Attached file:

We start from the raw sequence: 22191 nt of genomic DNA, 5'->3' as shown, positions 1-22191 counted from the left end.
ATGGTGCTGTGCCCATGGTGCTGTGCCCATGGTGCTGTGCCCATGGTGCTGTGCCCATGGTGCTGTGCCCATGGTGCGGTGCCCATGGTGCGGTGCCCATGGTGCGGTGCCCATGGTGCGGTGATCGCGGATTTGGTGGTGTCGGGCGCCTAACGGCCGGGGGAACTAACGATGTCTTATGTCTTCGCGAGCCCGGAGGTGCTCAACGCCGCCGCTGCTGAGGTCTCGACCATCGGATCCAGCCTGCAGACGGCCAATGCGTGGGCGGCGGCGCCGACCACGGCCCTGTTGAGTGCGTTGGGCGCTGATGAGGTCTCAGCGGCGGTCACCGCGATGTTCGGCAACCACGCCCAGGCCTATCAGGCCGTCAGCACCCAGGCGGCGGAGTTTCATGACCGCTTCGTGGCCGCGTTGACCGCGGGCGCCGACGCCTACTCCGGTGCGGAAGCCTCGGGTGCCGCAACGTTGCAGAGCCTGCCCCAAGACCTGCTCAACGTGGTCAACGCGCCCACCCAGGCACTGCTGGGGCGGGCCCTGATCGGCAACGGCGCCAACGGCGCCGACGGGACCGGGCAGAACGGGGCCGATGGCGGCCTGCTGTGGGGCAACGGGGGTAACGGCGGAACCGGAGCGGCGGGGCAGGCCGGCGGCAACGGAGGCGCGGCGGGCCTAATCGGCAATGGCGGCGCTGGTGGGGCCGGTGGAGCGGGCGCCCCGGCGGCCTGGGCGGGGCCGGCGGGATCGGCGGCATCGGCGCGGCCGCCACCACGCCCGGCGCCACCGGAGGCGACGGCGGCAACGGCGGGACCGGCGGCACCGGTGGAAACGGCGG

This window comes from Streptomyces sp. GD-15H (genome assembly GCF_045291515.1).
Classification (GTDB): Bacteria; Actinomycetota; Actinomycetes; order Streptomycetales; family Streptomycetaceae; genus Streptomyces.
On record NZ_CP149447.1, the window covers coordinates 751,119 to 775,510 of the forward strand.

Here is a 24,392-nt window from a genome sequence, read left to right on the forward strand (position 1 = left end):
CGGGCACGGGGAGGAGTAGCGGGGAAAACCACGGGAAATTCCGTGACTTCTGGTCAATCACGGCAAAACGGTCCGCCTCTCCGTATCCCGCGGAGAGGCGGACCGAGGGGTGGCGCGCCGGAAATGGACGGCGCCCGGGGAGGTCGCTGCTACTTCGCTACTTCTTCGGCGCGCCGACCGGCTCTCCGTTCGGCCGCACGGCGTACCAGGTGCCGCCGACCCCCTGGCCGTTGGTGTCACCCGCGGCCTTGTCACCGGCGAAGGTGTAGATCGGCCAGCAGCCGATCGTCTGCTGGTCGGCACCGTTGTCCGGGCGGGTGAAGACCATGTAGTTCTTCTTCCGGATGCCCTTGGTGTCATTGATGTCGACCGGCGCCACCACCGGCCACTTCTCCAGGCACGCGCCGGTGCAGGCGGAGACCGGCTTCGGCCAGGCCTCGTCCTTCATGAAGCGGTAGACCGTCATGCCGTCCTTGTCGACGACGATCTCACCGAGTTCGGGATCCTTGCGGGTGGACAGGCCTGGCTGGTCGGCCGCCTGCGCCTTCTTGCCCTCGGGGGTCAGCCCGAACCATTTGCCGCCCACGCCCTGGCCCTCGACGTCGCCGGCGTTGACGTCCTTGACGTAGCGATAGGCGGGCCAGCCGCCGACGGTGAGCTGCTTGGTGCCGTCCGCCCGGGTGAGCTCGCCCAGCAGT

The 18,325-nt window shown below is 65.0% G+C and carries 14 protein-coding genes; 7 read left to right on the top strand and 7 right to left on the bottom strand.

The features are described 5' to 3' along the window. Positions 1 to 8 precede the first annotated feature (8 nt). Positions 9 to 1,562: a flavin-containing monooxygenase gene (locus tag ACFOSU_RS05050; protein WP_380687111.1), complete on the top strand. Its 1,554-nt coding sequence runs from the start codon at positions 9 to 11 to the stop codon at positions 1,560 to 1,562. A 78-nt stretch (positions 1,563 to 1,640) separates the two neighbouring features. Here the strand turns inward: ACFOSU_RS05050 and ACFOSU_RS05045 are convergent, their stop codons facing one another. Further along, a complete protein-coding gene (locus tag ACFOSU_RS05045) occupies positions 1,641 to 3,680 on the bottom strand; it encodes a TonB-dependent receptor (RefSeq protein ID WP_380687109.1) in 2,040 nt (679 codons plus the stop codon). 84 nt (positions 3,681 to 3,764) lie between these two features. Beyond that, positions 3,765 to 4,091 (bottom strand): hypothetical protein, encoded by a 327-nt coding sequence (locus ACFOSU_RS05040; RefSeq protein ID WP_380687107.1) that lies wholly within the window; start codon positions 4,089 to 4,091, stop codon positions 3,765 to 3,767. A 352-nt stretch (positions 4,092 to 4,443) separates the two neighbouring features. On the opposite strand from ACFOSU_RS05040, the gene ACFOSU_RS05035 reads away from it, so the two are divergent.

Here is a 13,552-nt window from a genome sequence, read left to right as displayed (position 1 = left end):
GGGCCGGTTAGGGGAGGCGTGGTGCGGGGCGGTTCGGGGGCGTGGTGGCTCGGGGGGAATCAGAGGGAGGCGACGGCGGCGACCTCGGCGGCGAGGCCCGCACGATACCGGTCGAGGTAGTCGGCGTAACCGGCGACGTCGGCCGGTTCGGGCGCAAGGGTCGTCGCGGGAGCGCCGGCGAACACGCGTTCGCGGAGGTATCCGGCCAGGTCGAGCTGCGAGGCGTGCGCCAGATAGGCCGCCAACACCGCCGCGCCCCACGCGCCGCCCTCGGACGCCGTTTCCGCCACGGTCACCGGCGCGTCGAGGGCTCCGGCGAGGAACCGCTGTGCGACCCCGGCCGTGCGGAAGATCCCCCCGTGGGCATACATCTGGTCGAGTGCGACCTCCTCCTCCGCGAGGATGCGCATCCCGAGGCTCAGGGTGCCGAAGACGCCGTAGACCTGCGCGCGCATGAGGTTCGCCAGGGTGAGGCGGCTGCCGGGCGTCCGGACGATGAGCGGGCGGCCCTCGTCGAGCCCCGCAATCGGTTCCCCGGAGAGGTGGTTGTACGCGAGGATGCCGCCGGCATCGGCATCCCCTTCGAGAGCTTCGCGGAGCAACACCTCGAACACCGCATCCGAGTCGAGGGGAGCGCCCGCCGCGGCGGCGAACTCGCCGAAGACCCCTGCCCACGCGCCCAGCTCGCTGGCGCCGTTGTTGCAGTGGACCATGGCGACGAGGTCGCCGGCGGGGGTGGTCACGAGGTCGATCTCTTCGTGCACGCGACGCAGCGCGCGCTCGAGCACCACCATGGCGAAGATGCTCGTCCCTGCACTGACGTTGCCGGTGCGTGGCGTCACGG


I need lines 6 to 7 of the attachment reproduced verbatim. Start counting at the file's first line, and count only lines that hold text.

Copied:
Here is a 24,392-nt window from a genome sequence, read left to right on the forward strand (position 1 = left end):
CGGGCACGGGGAGGAGTAGCGGGGAAAACCACGGGAAATTCCGTGACTTCTGGTCAATCACGGCAAAACGGTCCGCCTCTCCGTATCCCGCGGAGAGGCGGACCGAGGGGTGGCGCGCCGGAAATGGACGGCGCCCGGGGAGGTCGCTGCTACTTCGCTACTTCTTCGGCGCGCCGACCGGCTCTCCGTTCGGCCGCACGGCGTACCAGGTGCCGCCGACCCCCTGGCCGTTGGTGTCACCCGCGGCCTTGTCACCGGCGAAGGTGTAGATCGGCCAGCAGCCGATCGTCTGCTGGTCGGCACCGTTGTCCGGGCGGGTGAAGACCATGTAGTTCTTCTTCCGGATGCCCTTGGTGTCATTGATGTCGACCGGCGCCACCACCGGCCACTTCTCCAGGCACGCGCCGGTGCAGGCGGAGACCGGCTTCGGCCAGGCCTCGTCCTTCATGAAGCGGTAGACCGTCATGCCGTCCTTGTCGACGACGATCTCACCGAGTTCGGGATCCTTGCGGGTGGACAGGCCTGGCTGGTCGGCCGCCTGCGCCTTCTTGCCCTCGGGGGTCAGCCCGAACCATTTGCCGCCCACGCCCTGGCCCTCGACGTCGCCGGCGTTGACGTCCTTGACGTAGCGATAGGCGGGCCAGCCGCCGACGGTGAGCTGCTTGGTGCCGTCCGCCCGGGTGAGCTCGCCCAGCAGT